Although Britain will remain a member of NATO, its exit from the EU will have the effect of pushing the scales in the opposite direction within the European Union. Germany, France and Italy are interested in re-engaging with Russia after the hard-line stance they adopted after annexation of Crimea. With Britain weakened they now face less resistance. This will likely lead a softening of relations between the EU and Russia in the coming period.
Due to a relative decline in its powers, US imperialism is pushing Europe to play a bigger role, but having witnessed and experienced the disastrous Iraq and Afghanistan wars, the Europeans, who have plenty of problems of their own, have no intention of engaging in new economically and politically costly adventures. Far from the pipedream of a powerful European military power, the EU is engulfed in a deep crisis which it has no intention of exacerbating further by embarking on new conflicts.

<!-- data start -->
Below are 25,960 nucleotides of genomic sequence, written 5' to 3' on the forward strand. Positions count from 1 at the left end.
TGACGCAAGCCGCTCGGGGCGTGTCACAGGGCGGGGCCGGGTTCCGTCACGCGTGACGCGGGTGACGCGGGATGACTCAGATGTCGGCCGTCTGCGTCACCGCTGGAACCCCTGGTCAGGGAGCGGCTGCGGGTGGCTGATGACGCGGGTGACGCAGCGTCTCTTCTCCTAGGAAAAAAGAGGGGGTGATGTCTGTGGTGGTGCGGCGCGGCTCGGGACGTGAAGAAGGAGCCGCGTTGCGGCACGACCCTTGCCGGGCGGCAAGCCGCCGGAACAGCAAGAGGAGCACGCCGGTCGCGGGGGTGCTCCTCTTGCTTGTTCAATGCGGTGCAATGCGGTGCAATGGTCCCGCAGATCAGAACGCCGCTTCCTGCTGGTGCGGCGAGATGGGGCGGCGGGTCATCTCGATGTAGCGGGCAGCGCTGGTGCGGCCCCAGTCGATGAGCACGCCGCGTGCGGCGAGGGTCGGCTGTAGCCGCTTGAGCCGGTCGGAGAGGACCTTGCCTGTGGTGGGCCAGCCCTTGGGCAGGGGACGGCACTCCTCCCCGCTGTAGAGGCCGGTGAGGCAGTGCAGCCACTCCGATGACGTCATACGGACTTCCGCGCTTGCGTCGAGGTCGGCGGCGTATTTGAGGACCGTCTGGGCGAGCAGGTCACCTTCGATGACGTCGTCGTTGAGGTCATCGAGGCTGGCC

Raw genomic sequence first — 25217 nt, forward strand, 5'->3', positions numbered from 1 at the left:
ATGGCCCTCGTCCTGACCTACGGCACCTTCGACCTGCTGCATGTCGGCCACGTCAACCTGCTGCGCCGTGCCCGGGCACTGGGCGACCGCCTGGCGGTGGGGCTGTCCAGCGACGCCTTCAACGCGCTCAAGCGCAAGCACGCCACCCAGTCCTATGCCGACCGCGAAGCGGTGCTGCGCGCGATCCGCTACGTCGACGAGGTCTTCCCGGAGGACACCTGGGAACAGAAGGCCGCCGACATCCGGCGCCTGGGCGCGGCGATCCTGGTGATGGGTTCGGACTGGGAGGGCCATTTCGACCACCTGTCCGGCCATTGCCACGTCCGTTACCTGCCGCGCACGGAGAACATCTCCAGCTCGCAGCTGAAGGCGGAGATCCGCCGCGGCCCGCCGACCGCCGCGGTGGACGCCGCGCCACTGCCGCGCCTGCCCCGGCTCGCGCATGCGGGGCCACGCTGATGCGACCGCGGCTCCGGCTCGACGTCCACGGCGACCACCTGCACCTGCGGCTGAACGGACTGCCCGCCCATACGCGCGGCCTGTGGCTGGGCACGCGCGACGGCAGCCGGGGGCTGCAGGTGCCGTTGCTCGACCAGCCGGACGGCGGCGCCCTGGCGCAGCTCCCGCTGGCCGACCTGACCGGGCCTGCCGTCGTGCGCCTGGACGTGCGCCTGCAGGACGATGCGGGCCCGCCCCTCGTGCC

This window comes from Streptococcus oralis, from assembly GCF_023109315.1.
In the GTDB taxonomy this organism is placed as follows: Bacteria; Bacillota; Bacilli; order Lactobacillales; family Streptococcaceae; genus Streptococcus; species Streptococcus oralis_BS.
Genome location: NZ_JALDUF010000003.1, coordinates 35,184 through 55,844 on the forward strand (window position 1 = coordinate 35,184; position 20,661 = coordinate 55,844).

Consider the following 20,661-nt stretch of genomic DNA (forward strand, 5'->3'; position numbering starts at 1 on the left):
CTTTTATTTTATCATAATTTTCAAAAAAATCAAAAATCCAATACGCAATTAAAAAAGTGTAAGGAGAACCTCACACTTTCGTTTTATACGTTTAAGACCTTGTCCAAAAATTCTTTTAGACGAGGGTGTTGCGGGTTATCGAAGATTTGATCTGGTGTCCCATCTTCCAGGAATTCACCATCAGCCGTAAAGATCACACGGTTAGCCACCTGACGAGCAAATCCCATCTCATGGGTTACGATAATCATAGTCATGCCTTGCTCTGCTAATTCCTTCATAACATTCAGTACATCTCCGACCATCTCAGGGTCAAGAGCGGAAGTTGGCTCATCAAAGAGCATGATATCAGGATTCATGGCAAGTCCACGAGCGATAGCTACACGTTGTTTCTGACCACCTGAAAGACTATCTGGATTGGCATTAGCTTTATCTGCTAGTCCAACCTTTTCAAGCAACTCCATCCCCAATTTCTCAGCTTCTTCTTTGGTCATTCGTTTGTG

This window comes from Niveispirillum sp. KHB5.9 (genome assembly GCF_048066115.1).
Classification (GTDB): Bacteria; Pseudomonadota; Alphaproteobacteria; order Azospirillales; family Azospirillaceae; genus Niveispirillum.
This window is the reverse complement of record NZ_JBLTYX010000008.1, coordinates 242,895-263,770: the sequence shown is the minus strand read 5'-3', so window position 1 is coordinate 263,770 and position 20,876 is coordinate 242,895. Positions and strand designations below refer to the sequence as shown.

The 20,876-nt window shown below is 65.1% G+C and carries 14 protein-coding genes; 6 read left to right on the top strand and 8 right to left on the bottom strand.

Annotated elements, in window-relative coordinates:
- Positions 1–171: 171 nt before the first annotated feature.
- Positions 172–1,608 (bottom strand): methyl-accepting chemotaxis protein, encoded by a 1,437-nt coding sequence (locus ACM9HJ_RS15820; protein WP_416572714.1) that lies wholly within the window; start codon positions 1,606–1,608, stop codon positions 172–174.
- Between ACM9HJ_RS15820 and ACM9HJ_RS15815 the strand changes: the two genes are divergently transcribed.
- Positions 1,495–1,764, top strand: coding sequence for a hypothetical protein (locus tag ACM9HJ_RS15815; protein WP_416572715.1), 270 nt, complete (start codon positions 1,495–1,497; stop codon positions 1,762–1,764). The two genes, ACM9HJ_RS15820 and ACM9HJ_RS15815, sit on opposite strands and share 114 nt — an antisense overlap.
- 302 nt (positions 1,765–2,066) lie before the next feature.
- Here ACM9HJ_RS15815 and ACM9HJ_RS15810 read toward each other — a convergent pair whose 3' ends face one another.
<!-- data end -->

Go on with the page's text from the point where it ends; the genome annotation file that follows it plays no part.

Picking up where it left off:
The populist and nationalist trends which are gaining ground in countries like Germany, France, the Benelux and the Scandinavian countries, not only put a question mark on the future of the EU but will also lead to a more isolationist foreign policy. With less appetite for confrontation on the part of western European ruling classes and with their eastern European counterparts feeling exposed, EU-Russia relations could become another source of conflict and crisis within the EU itself. Something, needless to say, Putin is very capable of using for his own benefit.
The biggest factor in the decline of NATO is the crisis of US imperialism. The wars in Iraq and Afghanistan exposed the limits of US imperialism. At the summit, Angela Merkel explained after the meeting that negotiations with the Taliban must now be part of any solution to the problems in the region. This is a far cry from the position of the US just a decade ago, which was bullish about wiping the Taliban out entirely. Seeing its inability to defeat these primitive fighters, it is forced to make a compromise with a section of them. In Iraq the situation is not much better as the US has been forced to rest on Iranian troops and proxies to fight the Islamic state.